Captain’s Log: Moorea and Bora Bora
28th and 29th January 2013
Moorea. We enter the lagoon of this idyllic island through a gap in the reef which surrounds it. Before us is a scene out of prehistoric times and one almost expects to see pterodactyls soaring around the towering volcanic spires, or dinosaurs bellowing from the surrounding mass of greenery which rises from the slopes. However (and thankfully), there is none of that today, just sunshine and a vista beyond compare.
We drop our anchor, lower our tenders and open our platforms, preparing to take our guests ashore. The long Pacific swell even manages to penetrate the peaceful lagoon and much to my chagrin I have to keep our azipod drive system on, this is used to hold a particular requested heading, in our case, sufficient to provide a lee from the swell on our port side, where we are operating our tender service. The azipods are necessary, however I was hoping that I would be able to swing on our anchor without the necessity of them and thereby use one less diesel generator, thus saving fuel.
This is a far cry from Easter Island and within 2 hours the majority of our guests are off the ship and enjoying the island. For the first time in almost 3 weeks, my feet touch dry land briefly, camera at the ready. A group us head for a hotel, buy a day pass and enjoy the beach and sun. Other guests and crew have like-minds and there are many familiar faces to be seen. The water is 29C, or 85F, the sea is crystal-clear and in the distance I see some of the tour boats carrying our guests; they are swimming with sharks, (blacktips), sting rays and dolphins. Further out, the long Pacific swell is smashing into the outer reef, however inside the reef, the water is calm, sapphire-blue water.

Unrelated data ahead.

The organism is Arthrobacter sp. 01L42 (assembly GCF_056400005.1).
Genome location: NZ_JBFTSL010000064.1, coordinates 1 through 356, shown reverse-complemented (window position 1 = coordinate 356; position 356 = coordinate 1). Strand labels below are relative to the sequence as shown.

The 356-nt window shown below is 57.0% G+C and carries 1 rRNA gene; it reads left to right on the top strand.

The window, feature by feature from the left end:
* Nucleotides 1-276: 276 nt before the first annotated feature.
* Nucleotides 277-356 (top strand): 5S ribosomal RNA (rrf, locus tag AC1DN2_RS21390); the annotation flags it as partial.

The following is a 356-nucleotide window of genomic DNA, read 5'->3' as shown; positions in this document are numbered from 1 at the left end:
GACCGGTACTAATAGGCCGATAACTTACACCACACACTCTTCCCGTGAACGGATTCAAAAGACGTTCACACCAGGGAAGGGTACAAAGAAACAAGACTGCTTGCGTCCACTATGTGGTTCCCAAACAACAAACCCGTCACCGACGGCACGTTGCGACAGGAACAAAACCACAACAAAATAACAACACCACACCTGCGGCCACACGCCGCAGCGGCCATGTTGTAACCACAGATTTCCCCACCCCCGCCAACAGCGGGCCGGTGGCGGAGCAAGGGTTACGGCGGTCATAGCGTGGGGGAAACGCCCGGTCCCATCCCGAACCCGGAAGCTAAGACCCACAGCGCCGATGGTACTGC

Bora Bora. Conveniently, there is another gap in the reef, leading to yet another lagoon, however this one requires skill and judgement to transit. According to the pilot, we should have 7-8 feet or 2.5 metres under the keel as we go over the shallowest part of the reef entrance. It is only 300 feet wide, 100 meters or so. We have to watch our speed, ships are affected by ‘squat’, a hydraulic effect which is caused by the water being displaced by the ship not being able to ‘rush in’ as fast as it is displaced, this results in the ship ‘squatting’, or sitting deeper in the water. We calculate that at 6 knots in the shallower water, we will squat 0.4 meters, thereby effectively giving us a draft of 8.4 meters instead of the ‘normal 8 meters, still fine for the depth in the entrance channel, providing we keep that speed. As I am writing this from my computer on board, you can deduce that the arrival was uneventful.
This time, no swell and I am delighted to be able to take my azipods out of the equation and drift at anchor without them. Again, a tender ride to the dock at Vaitape, a small town on the west side. The island is surrounded by low-lying coral islands and it is famous for their ‘bungalows on stilts’ over the ocean. There are hundreds of them to be seen in the water, which is more turquoise and more blue than Moorea’s on account of the white sand. Four or 5 of these resorts are here, operated by some of the more ‘select’ hotel groups and in the high-season, prices can be $5000-$6000 a night! I am going to have to win the lottery…………